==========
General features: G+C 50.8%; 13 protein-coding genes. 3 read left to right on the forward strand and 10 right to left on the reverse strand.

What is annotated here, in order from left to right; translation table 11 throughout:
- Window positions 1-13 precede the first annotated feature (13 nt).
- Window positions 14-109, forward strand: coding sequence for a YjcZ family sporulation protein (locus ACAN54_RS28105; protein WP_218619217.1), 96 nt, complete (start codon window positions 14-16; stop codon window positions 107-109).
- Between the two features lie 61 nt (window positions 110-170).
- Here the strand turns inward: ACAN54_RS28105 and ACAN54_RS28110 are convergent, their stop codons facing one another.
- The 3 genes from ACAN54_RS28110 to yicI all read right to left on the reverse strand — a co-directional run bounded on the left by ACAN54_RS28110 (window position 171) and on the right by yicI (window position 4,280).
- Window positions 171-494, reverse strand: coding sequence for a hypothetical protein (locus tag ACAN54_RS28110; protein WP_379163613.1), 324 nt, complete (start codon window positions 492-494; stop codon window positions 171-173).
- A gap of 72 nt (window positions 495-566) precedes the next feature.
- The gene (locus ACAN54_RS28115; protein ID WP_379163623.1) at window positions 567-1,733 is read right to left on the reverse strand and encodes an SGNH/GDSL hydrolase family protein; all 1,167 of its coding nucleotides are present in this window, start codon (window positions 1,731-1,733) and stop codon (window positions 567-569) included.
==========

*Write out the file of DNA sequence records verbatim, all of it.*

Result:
General features: G+C 50.8%; 13 protein-coding genes. 3 read left to right on the forward strand and 10 right to left on the reverse strand.

What is annotated here, in order from left to right; translation table 11 throughout:
- Window positions 1-13 precede the first annotated feature (13 nt).
- Window positions 14-109, forward strand: coding sequence for a YjcZ family sporulation protein (locus ACAN54_RS28105; protein WP_218619217.1), 96 nt, complete (start codon window positions 14-16; stop codon window positions 107-109).
- Between the two features lie 61 nt (window positions 110-170).
- Here the strand turns inward: ACAN54_RS28105 and ACAN54_RS28110 are convergent, their stop codons facing one another.
- The 3 genes from ACAN54_RS28110 to yicI all read right to left on the reverse strand — a co-directional run bounded on the left by ACAN54_RS28110 (window position 171) and on the right by yicI (window position 4,280).
- Window positions 171-494, reverse strand: coding sequence for a hypothetical protein (locus tag ACAN54_RS28110; protein WP_379163613.1), 324 nt, complete (start codon window positions 492-494; stop codon window positions 171-173).
- A gap of 72 nt (window positions 495-566) precedes the next feature.
- The gene (locus ACAN54_RS28115; protein ID WP_379163623.1) at window positions 567-1,733 is read right to left on the reverse strand and encodes an SGNH/GDSL hydrolase family protein; all 1,167 of its coding nucleotides are present in this window, start codon (window positions 1,731-1,733) and stop codon (window positions 567-569) included.